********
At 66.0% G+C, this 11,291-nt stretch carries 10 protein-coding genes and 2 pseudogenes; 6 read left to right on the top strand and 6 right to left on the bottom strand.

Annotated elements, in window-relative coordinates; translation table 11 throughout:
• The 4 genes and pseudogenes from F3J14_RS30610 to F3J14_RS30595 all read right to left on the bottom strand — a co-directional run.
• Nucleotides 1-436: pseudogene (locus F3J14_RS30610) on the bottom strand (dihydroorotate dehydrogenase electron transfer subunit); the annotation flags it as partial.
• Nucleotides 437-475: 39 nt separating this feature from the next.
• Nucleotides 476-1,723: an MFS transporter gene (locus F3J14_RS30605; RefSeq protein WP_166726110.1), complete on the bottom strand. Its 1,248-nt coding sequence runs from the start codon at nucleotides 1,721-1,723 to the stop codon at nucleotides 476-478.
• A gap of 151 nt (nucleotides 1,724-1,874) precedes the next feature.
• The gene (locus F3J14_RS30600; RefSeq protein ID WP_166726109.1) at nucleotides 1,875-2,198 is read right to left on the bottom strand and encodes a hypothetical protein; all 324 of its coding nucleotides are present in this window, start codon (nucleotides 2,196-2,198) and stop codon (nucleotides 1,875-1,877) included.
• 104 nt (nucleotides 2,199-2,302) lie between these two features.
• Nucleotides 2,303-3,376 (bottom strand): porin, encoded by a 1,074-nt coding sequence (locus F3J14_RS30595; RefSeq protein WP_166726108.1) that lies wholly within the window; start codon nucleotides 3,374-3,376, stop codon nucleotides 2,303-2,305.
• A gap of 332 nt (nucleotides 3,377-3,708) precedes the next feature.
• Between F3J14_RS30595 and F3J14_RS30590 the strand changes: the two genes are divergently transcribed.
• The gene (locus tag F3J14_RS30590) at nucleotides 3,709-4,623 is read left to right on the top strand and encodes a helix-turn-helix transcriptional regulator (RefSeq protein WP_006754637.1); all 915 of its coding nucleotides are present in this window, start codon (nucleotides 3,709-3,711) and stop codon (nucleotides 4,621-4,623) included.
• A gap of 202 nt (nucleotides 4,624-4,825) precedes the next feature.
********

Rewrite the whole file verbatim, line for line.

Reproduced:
At 66.0% G+C, this 11,291-nt stretch carries 10 protein-coding genes and 2 pseudogenes; 6 read left to right on the top strand and 6 right to left on the bottom strand.

Annotated elements, in window-relative coordinates; translation table 11 throughout:
• The 4 genes and pseudogenes from F3J14_RS30610 to F3J14_RS30595 all read right to left on the bottom strand — a co-directional run.
• Nucleotides 1-436: pseudogene (locus F3J14_RS30610) on the bottom strand (dihydroorotate dehydrogenase electron transfer subunit); the annotation flags it as partial.
• Nucleotides 437-475: 39 nt separating this feature from the next.
• Nucleotides 476-1,723: an MFS transporter gene (locus F3J14_RS30605; RefSeq protein WP_166726110.1), complete on the bottom strand. Its 1,248-nt coding sequence runs from the start codon at nucleotides 1,721-1,723 to the stop codon at nucleotides 476-478.
• A gap of 151 nt (nucleotides 1,724-1,874) precedes the next feature.
• The gene (locus F3J14_RS30600; RefSeq protein ID WP_166726109.1) at nucleotides 1,875-2,198 is read right to left on the bottom strand and encodes a hypothetical protein; all 324 of its coding nucleotides are present in this window, start codon (nucleotides 2,196-2,198) and stop codon (nucleotides 1,875-1,877) included.
• 104 nt (nucleotides 2,199-2,302) lie between these two features.
• Nucleotides 2,303-3,376 (bottom strand): porin, encoded by a 1,074-nt coding sequence (locus F3J14_RS30595; RefSeq protein WP_166726108.1) that lies wholly within the window; start codon nucleotides 3,374-3,376, stop codon nucleotides 2,303-2,305.
• A gap of 332 nt (nucleotides 3,377-3,708) precedes the next feature.
• Between F3J14_RS30595 and F3J14_RS30590 the strand changes: the two genes are divergently transcribed.
• The gene (locus tag F3J14_RS30590) at nucleotides 3,709-4,623 is read left to right on the top strand and encodes a helix-turn-helix transcriptional regulator (RefSeq protein WP_006754637.1); all 915 of its coding nucleotides are present in this window, start codon (nucleotides 3,709-3,711) and stop codon (nucleotides 4,621-4,623) included.
• A gap of 202 nt (nucleotides 4,624-4,825) precedes the next feature.